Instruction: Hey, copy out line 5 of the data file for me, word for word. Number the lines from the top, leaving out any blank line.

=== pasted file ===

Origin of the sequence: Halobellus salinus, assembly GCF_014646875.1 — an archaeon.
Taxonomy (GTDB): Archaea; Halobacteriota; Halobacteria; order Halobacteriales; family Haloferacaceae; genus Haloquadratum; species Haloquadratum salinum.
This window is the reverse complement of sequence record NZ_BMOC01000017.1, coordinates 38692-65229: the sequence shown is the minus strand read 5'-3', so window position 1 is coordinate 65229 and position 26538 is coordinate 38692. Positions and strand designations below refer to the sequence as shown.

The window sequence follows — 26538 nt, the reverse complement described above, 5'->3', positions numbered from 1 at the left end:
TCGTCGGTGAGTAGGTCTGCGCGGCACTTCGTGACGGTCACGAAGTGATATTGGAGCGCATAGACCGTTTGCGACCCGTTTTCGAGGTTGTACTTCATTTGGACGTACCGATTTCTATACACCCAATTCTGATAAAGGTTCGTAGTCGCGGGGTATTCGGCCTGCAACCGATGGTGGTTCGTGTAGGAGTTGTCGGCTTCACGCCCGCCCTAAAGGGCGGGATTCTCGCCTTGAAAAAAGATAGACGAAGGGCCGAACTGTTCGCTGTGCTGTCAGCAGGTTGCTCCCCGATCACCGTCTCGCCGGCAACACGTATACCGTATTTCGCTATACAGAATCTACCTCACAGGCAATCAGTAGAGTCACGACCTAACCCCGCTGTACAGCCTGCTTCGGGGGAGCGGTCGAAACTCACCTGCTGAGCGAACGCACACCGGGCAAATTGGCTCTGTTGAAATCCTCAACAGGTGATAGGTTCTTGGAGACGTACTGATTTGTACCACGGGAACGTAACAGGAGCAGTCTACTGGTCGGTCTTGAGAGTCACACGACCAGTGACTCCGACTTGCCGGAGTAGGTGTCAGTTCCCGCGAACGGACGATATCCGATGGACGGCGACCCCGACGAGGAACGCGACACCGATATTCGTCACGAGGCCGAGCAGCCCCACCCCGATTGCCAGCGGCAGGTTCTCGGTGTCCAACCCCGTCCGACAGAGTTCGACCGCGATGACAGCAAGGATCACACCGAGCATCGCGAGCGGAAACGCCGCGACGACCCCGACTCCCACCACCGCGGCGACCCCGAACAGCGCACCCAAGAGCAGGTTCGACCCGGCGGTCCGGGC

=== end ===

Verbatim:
TCGTCGGTGAGTAGGTCTGCGCGGCACTTCGTGACGGTCACGAAGTGATATTGGAGCGCATAGACCGTTTGCGACCCGTTTTCGAGGTTGTACTTCATTTGGACGTACCGATTTCTATACACCCAATTCTGATAAAGGTTCGTAGTCGCGGGGTATTCGGCCTGCAACCGATGGTGGTTCGTGTAGGAGTTGTCGGCTTCACGCCCGCCCTAAAGGGCGGGATTCTCGCCTTGAAAAAAGATAGACGAAGGGCCGAACTGTTCGCTGTGCTGTCAGCAGGTTGCTCCCCGATCACCGTCTCGCCGGCAACACGTATACCGTATTTCGCTATACAGAATCTACCTCACAGGCAATCAGTAGAGTCACGACCTAACCCCGCTGTACAGCCTGCTTCGGGGGAGCGGTCGAAACTCACCTGCTGAGCGAACGCACACCGGGCAAATTGGCTCTGTTGAAATCCTCAACAGGTGATAGGTTCTTGGAGACGTACTGATTTGTACCACGGGAACGTAACAGGAGCAGTCTACTGGTCGGTCTTGAGAGTCACACGACCAGTGACTCCGACTTGCCGGAGTAGGTGTCAGTTCCCGCGAACGGACGATATCCGATGGACGGCGACCCCGACGAGGAACGCGACACCGATATTCGTCACGAGGCCGAGCAGCCCCACCCCGATTGCCAGCGGCAGGTTCTCGGTGTCCAACCCCGTCCGACAGAGTTCGACCGCGATGACAGCAAGGATCACACCGAGCATCGCGAGCGGAAACGCCGCGACGACCCCGACTCCCACCACCGCGGCGACCCCGAACAGCGCACCCAAGAGCAGGTTCGACCCGGCGGTCCGGGC